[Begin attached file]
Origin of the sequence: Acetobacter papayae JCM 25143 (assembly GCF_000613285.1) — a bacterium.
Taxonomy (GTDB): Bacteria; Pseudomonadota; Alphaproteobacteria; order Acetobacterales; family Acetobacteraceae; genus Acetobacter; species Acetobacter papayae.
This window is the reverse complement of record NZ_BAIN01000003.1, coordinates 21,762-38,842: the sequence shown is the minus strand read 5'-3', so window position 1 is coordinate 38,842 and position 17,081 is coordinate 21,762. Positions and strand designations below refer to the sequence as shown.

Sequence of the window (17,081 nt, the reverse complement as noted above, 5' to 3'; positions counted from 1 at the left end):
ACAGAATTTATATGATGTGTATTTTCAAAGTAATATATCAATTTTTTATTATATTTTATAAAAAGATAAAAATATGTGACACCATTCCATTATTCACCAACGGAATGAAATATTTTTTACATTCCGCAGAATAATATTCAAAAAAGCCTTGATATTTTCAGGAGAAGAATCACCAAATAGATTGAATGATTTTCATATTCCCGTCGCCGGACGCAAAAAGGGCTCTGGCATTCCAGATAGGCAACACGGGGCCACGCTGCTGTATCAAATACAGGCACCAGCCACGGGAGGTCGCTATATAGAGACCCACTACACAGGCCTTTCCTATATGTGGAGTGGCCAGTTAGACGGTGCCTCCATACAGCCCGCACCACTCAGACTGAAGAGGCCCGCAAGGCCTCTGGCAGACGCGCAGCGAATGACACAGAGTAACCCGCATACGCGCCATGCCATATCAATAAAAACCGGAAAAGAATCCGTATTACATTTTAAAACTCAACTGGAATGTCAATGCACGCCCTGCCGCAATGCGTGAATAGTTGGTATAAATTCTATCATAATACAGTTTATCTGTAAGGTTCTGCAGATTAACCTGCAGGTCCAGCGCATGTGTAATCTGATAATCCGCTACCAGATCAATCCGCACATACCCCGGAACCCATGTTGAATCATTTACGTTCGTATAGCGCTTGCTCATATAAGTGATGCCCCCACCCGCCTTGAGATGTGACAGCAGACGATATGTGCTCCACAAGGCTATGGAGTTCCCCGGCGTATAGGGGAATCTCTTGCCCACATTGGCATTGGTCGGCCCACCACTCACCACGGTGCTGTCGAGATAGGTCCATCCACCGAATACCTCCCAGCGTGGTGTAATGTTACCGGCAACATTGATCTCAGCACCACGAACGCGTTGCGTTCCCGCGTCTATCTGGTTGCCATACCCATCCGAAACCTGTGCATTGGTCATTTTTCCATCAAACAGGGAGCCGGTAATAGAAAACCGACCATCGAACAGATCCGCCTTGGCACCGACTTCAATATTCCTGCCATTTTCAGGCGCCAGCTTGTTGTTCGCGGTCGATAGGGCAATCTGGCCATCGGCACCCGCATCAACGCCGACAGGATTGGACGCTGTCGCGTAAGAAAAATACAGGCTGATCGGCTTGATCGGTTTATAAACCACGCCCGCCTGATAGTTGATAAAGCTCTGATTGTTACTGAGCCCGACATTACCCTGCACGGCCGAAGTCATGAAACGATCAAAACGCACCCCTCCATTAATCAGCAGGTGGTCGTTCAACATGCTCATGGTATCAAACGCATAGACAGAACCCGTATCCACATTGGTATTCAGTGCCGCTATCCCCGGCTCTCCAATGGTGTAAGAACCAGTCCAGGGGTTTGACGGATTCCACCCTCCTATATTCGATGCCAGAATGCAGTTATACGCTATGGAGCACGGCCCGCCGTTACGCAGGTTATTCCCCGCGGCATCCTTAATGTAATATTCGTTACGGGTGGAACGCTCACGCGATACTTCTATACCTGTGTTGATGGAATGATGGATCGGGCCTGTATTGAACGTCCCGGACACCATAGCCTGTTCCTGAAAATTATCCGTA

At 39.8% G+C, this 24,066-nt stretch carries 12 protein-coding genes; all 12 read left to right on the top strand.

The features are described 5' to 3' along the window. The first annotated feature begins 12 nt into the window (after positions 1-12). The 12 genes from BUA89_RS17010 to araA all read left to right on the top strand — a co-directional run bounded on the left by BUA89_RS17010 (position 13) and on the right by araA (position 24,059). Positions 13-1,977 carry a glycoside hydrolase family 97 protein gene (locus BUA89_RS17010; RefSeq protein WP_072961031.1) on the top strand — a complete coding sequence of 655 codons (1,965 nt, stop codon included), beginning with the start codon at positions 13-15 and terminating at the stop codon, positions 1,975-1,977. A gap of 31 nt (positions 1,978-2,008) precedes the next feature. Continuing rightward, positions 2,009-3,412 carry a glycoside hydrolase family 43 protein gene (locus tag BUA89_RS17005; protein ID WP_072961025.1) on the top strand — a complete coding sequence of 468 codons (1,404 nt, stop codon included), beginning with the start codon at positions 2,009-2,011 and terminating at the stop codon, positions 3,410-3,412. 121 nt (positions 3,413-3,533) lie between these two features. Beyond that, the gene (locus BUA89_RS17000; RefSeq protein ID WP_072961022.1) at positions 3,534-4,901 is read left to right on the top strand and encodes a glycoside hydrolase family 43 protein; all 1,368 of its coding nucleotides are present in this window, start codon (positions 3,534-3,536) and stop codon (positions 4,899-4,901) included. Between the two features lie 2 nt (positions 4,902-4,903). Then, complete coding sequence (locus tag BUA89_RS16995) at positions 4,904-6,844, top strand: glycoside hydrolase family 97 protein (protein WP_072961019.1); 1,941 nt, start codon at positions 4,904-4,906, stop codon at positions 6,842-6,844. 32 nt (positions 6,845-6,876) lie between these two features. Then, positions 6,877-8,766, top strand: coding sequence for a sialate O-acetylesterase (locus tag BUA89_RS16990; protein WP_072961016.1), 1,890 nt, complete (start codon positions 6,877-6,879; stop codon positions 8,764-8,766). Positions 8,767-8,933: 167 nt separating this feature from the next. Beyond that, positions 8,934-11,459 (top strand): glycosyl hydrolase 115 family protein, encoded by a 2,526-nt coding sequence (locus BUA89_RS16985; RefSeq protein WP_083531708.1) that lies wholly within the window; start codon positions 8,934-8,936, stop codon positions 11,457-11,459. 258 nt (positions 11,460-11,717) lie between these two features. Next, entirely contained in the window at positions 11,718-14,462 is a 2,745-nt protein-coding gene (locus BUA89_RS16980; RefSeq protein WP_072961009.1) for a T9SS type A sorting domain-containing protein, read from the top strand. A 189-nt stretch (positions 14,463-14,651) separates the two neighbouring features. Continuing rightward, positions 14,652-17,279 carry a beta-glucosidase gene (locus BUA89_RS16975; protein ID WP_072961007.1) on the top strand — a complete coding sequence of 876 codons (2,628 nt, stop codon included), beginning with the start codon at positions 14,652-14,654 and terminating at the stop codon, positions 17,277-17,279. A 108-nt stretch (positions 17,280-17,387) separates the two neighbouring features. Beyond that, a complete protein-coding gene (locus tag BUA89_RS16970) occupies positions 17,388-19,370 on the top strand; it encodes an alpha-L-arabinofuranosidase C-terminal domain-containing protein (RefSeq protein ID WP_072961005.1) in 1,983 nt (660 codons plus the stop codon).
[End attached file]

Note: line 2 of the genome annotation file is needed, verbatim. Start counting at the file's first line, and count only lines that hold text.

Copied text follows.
Taxonomy (GTDB): Bacteria; Pseudomonadota; Alphaproteobacteria; order Acetobacterales; family Acetobacteraceae; genus Acetobacter; species Acetobacter papayae.